If you visit Shimla during the summers, you will notice people being asked to use water judiciously. You will likely see tankers queue up around residential areas as the supply from the municipal corporation declines. Why would a hill station that is fed by mountain rivers and overlooked by glorious snow peaks face water scarcity?
Water and hills have a very intimate relationship. During the rainy season, heavy downpours fill up the natural lakes and ponds. In the winter, peaks are covered with snow, which form glaciers that feed the rivers and streams. But with growing population and weather fluctuations, availability of water has become uneven and unpredictable.
In Himachal Pradesh, for instance, precipitation is confined to only about three or four months in a year. This varies from about 600 millimetres (mm) in Lahaul & Spiti district to around 3200 mm in Dharamshala, Kangra district. During summers, the hills are parched as the flow in the rivers and streams reduces and tradtional sources also dry up. This makes it all the more important for those living in the hills to look for sustainable solutions like rainwater harvesting, wastewater recycling and groundwater recharge.
The Lawrence School at Sanawar in Solan district of Himachal Pradesh recently made an attempt towards achieving water sufficiency by recycling the sewage generated within its campus. A former army establishment, the school received most of its water, 60 kilo litres a day (KLD), from the nearby Military Engineer Services reservoir. However, the supply used to turn erratic during the summer months. The daily requirement of 182 KLD couldn't be met by this source.
So the authorities drilled three borewells to a depth of about 450 feet to 500 feet each in the school. Initially the discharge from these borewells was about 10,000 liters per hour but during the dry spell from March to June, it went down to 2,000 to 3,000 liters per hour. One of the borewells also stopped working. Other sources like natural springs dried up during summers while tankers carrying water from Pinjore would come at a high cost. The school was already doing partial recycling of water through a sewage treatment plant but that was not enough. The rainwater harvesting methods already employed also didn't yield great results as only partial roofs were covered and the supply remained erratic. There was an urgent daily need of at least 50,000 litres.
After some thought on the subject, the school authorities decided to raise the issue with their old students. Lawrence School is known for its famous alumni like Sanjay Dutt, Saif Ali Khan, Omar Abdullah, Sukhbir Badal, Ness Wadia and Maneka Gandhi among others. When they were called for help, the batch of 1983 came forward and collected Rs. 20 lakh to make their alma mater self-sufficient in water. One of the students, Sanjay Aggarwal, was given the responsibility to head the project. Aggarwal was the right choice because his Dehradun-based company, Clover Organic Pvt Ltd, had already been providing innovative solutions in the sanitation and agriculture sectors.
Aggarwal looked at various ideas including the drilling of another borewell, more rainwater harvesting and wastewater recycling. While no contractor was willing to offer assured supplies through new borewells, rainwater harvesting would have required all the major roofs of the school buildings to be covered and a contour map indicating various elevations of surfaces and possible flow of water to be created. The estimated cost of this was Rs. 2 crore. Thus, after careful evaluation, wastewater treatment seemed the most feasible option.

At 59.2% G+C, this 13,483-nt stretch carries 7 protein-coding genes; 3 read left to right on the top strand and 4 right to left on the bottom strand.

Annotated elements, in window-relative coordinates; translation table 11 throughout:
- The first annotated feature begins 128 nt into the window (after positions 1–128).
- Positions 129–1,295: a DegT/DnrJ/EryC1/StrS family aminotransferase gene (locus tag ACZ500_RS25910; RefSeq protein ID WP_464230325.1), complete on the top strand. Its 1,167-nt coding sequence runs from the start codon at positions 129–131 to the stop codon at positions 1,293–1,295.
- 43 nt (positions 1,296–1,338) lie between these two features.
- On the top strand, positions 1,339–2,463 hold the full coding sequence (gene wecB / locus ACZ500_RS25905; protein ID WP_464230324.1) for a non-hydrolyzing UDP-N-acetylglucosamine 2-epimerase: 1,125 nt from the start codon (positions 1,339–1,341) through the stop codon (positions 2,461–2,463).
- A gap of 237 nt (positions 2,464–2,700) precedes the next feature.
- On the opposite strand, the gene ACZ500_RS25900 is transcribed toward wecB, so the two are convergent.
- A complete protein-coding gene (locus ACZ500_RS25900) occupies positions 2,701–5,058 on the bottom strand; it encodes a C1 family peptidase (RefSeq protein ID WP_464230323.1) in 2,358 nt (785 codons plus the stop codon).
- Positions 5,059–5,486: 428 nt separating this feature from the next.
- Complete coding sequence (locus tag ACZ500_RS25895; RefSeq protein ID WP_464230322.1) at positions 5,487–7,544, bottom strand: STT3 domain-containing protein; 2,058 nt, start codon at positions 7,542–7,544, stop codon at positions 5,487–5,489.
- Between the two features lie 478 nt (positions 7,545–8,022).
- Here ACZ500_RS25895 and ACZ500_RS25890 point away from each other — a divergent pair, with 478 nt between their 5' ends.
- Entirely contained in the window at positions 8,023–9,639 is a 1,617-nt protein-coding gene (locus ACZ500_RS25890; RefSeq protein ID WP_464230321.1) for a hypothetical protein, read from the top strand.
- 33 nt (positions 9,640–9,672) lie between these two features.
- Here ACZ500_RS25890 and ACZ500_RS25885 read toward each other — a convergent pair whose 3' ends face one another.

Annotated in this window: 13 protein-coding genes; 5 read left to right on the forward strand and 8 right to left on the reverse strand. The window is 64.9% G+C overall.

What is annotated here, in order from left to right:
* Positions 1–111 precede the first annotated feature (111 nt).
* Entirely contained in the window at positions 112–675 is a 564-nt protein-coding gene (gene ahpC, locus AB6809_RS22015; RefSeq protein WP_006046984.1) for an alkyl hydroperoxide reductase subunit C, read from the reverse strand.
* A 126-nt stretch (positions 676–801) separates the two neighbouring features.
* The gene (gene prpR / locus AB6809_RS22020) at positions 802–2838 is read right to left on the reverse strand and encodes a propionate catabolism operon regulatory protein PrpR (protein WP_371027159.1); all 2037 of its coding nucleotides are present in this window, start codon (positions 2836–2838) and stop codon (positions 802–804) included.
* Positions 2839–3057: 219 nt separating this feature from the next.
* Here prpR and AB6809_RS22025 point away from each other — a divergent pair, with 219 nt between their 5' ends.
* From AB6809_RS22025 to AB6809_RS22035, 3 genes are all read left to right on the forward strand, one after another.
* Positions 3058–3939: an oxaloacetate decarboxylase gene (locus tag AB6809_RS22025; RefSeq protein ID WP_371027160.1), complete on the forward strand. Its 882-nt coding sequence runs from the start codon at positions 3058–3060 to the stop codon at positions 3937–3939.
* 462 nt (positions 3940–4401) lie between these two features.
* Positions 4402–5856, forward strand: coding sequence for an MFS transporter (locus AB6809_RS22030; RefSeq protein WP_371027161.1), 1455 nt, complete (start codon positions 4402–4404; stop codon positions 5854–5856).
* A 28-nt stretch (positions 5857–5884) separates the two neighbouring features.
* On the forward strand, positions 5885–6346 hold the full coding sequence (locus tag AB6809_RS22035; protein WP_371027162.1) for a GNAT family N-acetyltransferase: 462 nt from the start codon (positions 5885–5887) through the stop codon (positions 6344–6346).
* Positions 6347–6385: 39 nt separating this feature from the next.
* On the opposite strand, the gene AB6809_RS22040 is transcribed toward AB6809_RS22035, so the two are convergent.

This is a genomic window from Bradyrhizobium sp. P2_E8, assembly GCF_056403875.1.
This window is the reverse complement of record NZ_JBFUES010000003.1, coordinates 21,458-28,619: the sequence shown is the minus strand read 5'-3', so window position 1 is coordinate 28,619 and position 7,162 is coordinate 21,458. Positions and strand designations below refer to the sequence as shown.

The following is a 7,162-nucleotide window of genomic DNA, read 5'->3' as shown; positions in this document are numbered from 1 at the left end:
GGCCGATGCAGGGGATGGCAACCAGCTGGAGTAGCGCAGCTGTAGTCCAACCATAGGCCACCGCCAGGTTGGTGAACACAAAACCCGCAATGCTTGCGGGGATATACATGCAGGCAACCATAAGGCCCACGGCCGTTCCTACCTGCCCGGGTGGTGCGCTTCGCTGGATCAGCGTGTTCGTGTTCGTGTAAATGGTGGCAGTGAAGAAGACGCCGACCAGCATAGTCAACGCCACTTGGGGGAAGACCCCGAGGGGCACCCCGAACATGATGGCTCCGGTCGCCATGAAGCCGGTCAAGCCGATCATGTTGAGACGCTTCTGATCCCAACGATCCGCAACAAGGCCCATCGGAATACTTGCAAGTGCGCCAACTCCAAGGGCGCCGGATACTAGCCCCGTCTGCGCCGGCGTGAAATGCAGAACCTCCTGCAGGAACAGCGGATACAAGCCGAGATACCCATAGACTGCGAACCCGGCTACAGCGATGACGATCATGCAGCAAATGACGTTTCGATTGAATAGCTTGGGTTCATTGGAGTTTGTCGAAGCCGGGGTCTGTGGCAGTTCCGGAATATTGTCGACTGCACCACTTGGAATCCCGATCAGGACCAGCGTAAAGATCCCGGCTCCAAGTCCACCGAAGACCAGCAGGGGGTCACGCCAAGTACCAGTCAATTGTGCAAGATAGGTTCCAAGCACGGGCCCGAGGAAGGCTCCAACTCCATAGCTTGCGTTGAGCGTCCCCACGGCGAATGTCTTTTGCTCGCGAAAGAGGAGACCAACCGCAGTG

The school was already generating 64,935 litres of sewage. The needs of the school could have been met by increasing the capacity of the treatment plants. So a new sewage treatment plant with a capacity of 10,000 litres was set up near the girl's department, which generated 10,435 litres of sewage. Till then, only septic tank treatment was being used. Septic tank is mostly used in villages and old towns where there is no sewage system. It's an underground structure which holds the wastewater generated from toilets. The waste is decomposed over a period of time.
At Lawrence School, pipes to carry the sewage to the new sewage treatment plant and then to the recycling plant after treatment, were laid. Clover Organic also used NatureVel, a solution containing 10 different microbes. This solution recycled/cleaned the water by reducing biochemical oxygen demand (BOD), chemical oxygen demand (COD), total suspended solids (TSS), total dissolved solids (TDS) and increased levels of dissolved oxygen. This was used in all the treatment plants by the school. The already existing two treatment plants were also repaired and made more efficient.
The school has now started receiving more than 38,000 litres of recycled water daily, which is being used for gardening and flushing. This has freed up fresh water of equal quantity thereby making the institute water surplus. It is now planning to add one more treatment plant for future needs and is also looking at how to minimise the cost of rainwater harvesting.
The Lawrence School was lucky to have alumni, which raised the necessary funds and also provided guidance. This successful effort shows that residential institutes can become self-sufficient and lead by example if they know how to utilise their resources - human as well as capital.
This article is an abridged version of a paper that was submitted by the authors for the Sustainable Mountain Summit (Kohima September 25 - 27, 2013). The full paper is attached below.